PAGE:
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Blackstone Bay

"A great glacial wall to echo back a requiem from the sea"
Published 6-16-2020 | Last updated 7-10-2020
60.738, -148.598

GNIS Entry (Blackstone Glacier)

History Local name reported in 1899 by W. C. Mendenhall, U.S. Geological Survey (USGS). "Named for a miner, who with two companions, lost his life there in the winter of 1896" (Mendenhall, 1900 p. 325).
Description trends NE to its terminus at the head of Blackstone Bay, 8 mi. S of Whittier, Chugach Mts. 7 miles long.

In present-day Alaska, the name ‘Blackstone’ is often said with a smile by those with salt-bleached hair and life vest tan lines. It’s a stately name for one of the most popular recreational areas of Prince William Sound[1], famous for kayaking and glacier views. But Blackstone Bay was not named for its dark rock cliffs, as some may assume. Blackstone was a man and for him, the bay was not a happy place. He was the last to die out of a team of 3 partners, after enduring -40°F temperatures and eating his own dog while lost en route from Sunrise City (near modern-day Hope) to Portage Bay (now known as Passage Canal, the location of Whittier) in April, 1897.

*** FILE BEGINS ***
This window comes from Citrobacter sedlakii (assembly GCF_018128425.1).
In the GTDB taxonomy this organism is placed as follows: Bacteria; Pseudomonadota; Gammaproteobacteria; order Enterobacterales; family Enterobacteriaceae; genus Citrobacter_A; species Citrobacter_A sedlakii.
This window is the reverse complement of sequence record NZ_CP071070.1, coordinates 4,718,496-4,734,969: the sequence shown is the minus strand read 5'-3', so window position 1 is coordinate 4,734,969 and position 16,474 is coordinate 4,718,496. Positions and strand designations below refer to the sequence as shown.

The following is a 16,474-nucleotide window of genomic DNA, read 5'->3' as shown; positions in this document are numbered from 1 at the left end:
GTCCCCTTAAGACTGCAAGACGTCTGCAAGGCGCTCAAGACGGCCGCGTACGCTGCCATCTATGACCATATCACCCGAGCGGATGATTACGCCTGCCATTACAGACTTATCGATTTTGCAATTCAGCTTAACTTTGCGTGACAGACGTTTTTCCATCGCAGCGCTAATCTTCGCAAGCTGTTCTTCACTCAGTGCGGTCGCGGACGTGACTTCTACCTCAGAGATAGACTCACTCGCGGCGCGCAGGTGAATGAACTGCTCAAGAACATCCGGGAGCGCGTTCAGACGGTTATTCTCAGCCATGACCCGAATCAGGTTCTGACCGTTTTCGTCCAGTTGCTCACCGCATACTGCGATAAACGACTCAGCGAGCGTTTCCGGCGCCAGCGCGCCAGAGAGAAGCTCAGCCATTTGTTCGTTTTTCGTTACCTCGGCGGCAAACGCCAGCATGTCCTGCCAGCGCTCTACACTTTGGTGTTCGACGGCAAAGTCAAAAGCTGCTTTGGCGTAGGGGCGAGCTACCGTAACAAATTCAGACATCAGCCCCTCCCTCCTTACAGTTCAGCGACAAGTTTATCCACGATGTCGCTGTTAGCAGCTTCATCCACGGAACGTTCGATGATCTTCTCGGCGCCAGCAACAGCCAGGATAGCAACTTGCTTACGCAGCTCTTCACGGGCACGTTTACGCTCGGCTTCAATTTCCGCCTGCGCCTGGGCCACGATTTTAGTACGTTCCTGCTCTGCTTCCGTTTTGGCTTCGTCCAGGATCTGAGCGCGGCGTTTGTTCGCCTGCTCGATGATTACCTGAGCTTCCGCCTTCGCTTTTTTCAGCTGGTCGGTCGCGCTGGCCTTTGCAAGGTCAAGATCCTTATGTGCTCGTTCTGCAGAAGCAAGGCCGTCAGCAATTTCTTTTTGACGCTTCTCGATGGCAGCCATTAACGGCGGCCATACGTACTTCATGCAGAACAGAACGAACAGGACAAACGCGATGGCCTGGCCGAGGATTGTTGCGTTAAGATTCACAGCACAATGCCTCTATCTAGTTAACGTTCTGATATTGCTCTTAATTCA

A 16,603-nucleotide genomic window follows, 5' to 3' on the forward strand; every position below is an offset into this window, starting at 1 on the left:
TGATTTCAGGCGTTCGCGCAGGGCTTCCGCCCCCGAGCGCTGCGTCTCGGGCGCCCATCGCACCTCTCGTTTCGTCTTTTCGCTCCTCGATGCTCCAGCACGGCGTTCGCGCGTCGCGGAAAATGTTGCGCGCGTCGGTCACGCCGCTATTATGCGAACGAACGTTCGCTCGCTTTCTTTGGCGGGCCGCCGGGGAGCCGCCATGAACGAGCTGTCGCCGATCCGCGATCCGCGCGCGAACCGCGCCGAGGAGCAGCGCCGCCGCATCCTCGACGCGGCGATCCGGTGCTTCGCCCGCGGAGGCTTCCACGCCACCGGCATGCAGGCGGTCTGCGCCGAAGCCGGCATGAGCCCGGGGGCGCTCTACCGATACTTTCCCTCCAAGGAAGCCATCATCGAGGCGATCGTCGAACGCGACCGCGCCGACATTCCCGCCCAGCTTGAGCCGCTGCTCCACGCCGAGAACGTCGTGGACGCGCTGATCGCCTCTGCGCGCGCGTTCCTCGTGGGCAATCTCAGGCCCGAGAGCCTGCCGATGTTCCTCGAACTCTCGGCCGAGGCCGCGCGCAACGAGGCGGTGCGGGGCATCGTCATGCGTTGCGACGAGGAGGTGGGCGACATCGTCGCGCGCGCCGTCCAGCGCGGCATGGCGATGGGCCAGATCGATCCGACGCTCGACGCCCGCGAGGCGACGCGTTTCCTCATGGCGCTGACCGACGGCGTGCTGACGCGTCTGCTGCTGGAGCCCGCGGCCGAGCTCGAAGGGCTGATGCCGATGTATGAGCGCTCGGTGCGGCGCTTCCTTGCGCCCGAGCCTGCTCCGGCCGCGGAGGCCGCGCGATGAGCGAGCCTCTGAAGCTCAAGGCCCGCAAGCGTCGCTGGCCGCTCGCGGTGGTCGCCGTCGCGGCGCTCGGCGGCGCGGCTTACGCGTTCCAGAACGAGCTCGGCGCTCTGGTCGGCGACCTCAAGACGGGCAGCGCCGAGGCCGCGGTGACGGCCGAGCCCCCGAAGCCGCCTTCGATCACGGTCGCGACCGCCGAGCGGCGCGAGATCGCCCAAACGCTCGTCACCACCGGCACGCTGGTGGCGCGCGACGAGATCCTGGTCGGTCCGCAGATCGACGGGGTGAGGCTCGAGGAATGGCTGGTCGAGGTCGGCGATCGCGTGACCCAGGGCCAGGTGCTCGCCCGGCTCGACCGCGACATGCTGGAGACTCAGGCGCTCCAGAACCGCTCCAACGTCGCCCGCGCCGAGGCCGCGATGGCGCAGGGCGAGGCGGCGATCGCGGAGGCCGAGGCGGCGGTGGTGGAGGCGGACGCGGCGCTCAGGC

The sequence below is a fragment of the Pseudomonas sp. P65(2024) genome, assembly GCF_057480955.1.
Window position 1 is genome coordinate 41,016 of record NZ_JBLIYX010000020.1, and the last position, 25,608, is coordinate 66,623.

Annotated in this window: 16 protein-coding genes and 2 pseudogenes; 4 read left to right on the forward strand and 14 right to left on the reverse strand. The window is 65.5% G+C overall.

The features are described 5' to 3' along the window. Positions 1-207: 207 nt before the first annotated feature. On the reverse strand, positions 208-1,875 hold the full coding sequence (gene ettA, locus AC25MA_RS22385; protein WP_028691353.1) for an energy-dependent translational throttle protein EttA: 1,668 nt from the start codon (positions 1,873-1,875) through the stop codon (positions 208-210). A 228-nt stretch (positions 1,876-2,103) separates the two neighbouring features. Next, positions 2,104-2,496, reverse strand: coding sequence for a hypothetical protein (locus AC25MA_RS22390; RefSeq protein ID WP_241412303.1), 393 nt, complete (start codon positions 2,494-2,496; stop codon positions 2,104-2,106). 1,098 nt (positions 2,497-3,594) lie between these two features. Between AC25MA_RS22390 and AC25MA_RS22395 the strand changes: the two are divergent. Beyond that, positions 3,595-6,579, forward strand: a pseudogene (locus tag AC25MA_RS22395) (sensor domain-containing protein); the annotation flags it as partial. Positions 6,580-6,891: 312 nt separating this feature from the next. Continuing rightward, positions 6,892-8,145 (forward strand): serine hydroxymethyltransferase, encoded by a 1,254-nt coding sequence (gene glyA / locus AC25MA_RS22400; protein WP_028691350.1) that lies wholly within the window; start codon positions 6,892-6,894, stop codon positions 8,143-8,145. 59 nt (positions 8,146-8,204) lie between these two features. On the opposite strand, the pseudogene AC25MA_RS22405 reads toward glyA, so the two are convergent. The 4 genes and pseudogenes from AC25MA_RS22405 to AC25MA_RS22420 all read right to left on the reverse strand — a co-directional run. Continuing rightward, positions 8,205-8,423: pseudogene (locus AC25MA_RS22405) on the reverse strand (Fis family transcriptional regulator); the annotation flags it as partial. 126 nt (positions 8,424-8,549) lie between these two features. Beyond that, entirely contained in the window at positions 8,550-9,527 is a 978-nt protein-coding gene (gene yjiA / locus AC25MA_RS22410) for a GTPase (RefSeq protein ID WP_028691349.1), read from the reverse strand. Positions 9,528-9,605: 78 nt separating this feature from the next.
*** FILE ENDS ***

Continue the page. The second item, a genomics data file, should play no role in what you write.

The incident made headlines around the country, and the following story emerges after piecing together the coverage:

In March 1896, partners Charles A. Blackstone, George J. Bottcher (or Botcher) and J.W. Mollique (or Molique/Malinque; possibly ‘W.J.’) joined the gold rush to Alaska on the steamer Lakme, which took them to Cook Inlet. From there they reached Circle City, on the Yukon River, but for some reason did not find it to their liking and headed back south. By early 1897 they were back in Sunrise along with Blackstone’s wife, although it is uncertain if she traveled with the group on the initial voyage or joined later. In early March they set out across Portage Pass along with Blackstone’s dog Sport, for the harbor at modern-day Whittier, carrying mail from Sunrise City intended for an Alaska Commercial Co. steamer. The men never made it, kicking off a search effort which eventually recovered their bodies.